Effective Written Warnings: What’s Important from an Unemployment Perspective?
great TIP from our client service team –
are an aspect of progressive discipline that effectively ensures an employee understands
what is expected of them. Warnings or corrective actions help an employee understand
that a performance problem or opportunity for improvement exists and help the employee
overcome those performance problems and satisfy job expectations.
unemployment agencies look for warnings, in most instances, to determine if the claimant
was discharged for misconduct—a deliberate or willful violation of company rules.
Effective documentation is crucial, as many times the employer will have the burden
of proof with the state agency. States consider it the employer’s responsibility
to ensure that all employees are aware of company rules, policies, and procedures. Proper
documentation can make a difference in the outcome of your case. Missing
or incomplete documentation will lead to a failure to prove misconduct.
for the Warning
aside time to review the problem
the events surrounding the problem
the alternative choices—are there any?
an employer issues an employee handbook or rules, retain an acknowledgement of receipt
in the employee’s file. When changes are made to policies, another signed acknowledgement
of the update must be obtained.
policies and procedures should, if possible, be posted.
consistent: enforce rules and policies uniformly and ensure that disciplinary action
being taken is in accordance with the company policy and/or prior disciplinary action.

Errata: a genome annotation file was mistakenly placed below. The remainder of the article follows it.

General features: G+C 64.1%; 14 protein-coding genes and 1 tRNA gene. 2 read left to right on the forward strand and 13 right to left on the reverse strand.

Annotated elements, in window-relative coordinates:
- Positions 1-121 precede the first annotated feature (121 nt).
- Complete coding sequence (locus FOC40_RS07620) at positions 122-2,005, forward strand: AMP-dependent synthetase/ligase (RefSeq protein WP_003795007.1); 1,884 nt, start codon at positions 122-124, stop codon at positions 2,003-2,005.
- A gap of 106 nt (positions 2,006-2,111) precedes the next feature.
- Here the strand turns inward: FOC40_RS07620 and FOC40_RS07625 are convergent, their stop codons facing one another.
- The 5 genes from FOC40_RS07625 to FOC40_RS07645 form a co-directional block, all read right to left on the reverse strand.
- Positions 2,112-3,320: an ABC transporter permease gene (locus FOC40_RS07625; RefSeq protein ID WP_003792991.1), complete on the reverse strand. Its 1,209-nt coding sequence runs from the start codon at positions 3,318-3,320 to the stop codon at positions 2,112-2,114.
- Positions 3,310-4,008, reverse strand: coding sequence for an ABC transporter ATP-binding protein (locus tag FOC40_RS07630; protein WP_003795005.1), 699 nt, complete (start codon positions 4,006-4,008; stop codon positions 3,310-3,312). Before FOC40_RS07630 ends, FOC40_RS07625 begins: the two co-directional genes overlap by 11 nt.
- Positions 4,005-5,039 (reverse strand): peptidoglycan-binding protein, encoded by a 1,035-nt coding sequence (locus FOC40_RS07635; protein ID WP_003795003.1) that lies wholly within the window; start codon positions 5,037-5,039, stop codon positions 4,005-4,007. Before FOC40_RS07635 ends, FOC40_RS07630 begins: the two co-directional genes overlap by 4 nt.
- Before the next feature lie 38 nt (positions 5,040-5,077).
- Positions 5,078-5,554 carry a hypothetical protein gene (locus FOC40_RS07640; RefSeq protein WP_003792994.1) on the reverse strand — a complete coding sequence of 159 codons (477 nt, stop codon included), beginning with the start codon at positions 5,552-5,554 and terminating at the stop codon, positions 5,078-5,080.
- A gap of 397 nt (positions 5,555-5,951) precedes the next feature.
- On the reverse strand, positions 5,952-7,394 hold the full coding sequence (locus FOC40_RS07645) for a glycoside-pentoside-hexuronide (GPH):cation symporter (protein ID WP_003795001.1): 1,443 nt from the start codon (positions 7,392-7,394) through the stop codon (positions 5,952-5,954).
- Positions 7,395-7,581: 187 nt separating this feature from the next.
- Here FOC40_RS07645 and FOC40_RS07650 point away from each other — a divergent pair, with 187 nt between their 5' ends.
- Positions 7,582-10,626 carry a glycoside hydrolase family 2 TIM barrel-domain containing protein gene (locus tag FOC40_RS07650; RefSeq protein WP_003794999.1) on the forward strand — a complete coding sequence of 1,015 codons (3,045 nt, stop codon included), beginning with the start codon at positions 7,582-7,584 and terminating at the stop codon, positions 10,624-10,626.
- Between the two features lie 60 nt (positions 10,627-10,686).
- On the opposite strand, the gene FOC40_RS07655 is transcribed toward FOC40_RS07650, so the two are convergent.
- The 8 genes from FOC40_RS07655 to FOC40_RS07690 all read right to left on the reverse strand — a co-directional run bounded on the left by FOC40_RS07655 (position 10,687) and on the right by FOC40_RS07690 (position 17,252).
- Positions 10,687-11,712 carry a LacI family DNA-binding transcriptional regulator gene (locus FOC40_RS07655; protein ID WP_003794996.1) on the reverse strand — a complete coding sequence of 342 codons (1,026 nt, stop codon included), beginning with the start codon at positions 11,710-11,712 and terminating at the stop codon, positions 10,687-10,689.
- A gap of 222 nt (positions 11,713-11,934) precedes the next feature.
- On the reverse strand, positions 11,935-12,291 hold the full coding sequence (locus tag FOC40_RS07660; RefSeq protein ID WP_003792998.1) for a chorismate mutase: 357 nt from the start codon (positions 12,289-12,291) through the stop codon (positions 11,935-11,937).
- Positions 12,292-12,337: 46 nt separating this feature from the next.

counseling sessions and warnings should be documented in writing—even if only informal
disciplinary action should be administered by authorized personnel in a timely manner.
documentation for at least 18 months and keep it readily available to ensure timely
responses to the state.
of a Good Written Warning
Violation – Provide
a detailed synopsis of the event which occurred including all facts, dates/times and
witnesses. Clearly state what the observed behavior was and why it was unacceptable.
Clearly outline exactly what policy was violated.
Action or How to Improve – State
or reaffirm what the expected behavior or standard is and what changes are expected.
Consequences – Inform
the worker what the consequences will be if the standard is not consistently adhered
to. For example, state “further violations will result in more severe discipline,
which may include discharge.” Include expected time period to rectify (e.g., 30 days
to improve) and consequences and next steps should there be no improvement.
Action Plan and Comments
of Employee – Ensure
the employee acknowledges having received the warning (signs and dates).
of Witness – Whenever
possible, involve a witness so two people will be able to testify with firsthand knowledge
regarding the counseling session should an unemployment hearing arise.
good written warning is clear and legible and does not use opinion or judgment words.
Focus is placed on words which indicate violation of rules. Avoid using general statements,
e.g., “poor performance,” to describe willful or deliberate violations of rules within
the employee’s control. Remember, you know what happened but the state does not.
to Do If An Employee Won’t Sign the Warning
employee’s signature is not an admission of guilt or an agreement with everything
on the form. Its primary purpose is to show that the employee was aware of the possible
consequences for a future incident. Here
are some alternatives if the employee refuses to sign the form.
that the employee is admitting nothing only showing an understanding of possible consequences. Offer
the employee a chance to tell their side of the story which they can sign and date.
a line on the form and simply ask the employee to initial the form showing they received
a witness present who can attest to the fact that the employee was given the form
and had the consequences explained to them. Then have the witness sign the form and
note “employee refused to sign.”
This weblog is sponsored by TALX.
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